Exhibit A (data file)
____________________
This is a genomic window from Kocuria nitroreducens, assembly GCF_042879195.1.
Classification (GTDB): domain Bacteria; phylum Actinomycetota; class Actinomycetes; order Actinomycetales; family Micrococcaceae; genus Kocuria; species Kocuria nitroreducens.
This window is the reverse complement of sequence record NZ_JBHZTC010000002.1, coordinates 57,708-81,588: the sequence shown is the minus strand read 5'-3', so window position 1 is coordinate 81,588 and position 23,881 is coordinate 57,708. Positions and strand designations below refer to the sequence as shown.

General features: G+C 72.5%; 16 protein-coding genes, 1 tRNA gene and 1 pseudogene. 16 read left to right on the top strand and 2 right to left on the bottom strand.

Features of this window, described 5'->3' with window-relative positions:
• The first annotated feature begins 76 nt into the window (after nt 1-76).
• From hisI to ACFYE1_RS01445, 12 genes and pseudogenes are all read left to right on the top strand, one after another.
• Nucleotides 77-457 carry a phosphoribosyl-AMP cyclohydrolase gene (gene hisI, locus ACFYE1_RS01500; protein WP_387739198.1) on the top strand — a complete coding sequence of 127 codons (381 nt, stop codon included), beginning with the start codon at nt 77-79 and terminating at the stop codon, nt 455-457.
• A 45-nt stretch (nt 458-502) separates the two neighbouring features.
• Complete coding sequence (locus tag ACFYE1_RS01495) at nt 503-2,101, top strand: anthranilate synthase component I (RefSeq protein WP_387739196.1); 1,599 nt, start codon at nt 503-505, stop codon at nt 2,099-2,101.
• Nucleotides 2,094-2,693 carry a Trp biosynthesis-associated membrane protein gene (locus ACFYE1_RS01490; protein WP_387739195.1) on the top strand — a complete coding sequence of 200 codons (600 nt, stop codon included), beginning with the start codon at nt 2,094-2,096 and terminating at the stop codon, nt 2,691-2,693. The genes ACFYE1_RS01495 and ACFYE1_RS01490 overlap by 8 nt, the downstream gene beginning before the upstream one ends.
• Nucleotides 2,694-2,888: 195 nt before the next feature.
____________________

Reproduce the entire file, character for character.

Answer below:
This is a genomic window from Kocuria nitroreducens, assembly GCF_042879195.1.
Classification (GTDB): domain Bacteria; phylum Actinomycetota; class Actinomycetes; order Actinomycetales; family Micrococcaceae; genus Kocuria; species Kocuria nitroreducens.
This window is the reverse complement of sequence record NZ_JBHZTC010000002.1, coordinates 57,708-81,588: the sequence shown is the minus strand read 5'-3', so window position 1 is coordinate 81,588 and position 23,881 is coordinate 57,708. Positions and strand designations below refer to the sequence as shown.

General features: G+C 72.5%; 16 protein-coding genes, 1 tRNA gene and 1 pseudogene. 16 read left to right on the top strand and 2 right to left on the bottom strand.

Features of this window, described 5'->3' with window-relative positions:
• The first annotated feature begins 76 nt into the window (after nt 1-76).
• From hisI to ACFYE1_RS01445, 12 genes and pseudogenes are all read left to right on the top strand, one after another.
• Nucleotides 77-457 carry a phosphoribosyl-AMP cyclohydrolase gene (gene hisI, locus ACFYE1_RS01500; protein WP_387739198.1) on the top strand — a complete coding sequence of 127 codons (381 nt, stop codon included), beginning with the start codon at nt 77-79 and terminating at the stop codon, nt 455-457.
• A 45-nt stretch (nt 458-502) separates the two neighbouring features.
• Complete coding sequence (locus tag ACFYE1_RS01495) at nt 503-2,101, top strand: anthranilate synthase component I (RefSeq protein WP_387739196.1); 1,599 nt, start codon at nt 503-505, stop codon at nt 2,099-2,101.
• Nucleotides 2,094-2,693 carry a Trp biosynthesis-associated membrane protein gene (locus ACFYE1_RS01490; protein WP_387739195.1) on the top strand — a complete coding sequence of 200 codons (600 nt, stop codon included), beginning with the start codon at nt 2,094-2,096 and terminating at the stop codon, nt 2,691-2,693. The genes ACFYE1_RS01495 and ACFYE1_RS01490 overlap by 8 nt, the downstream gene beginning before the upstream one ends.
• Nucleotides 2,694-2,888: 195 nt before the next feature.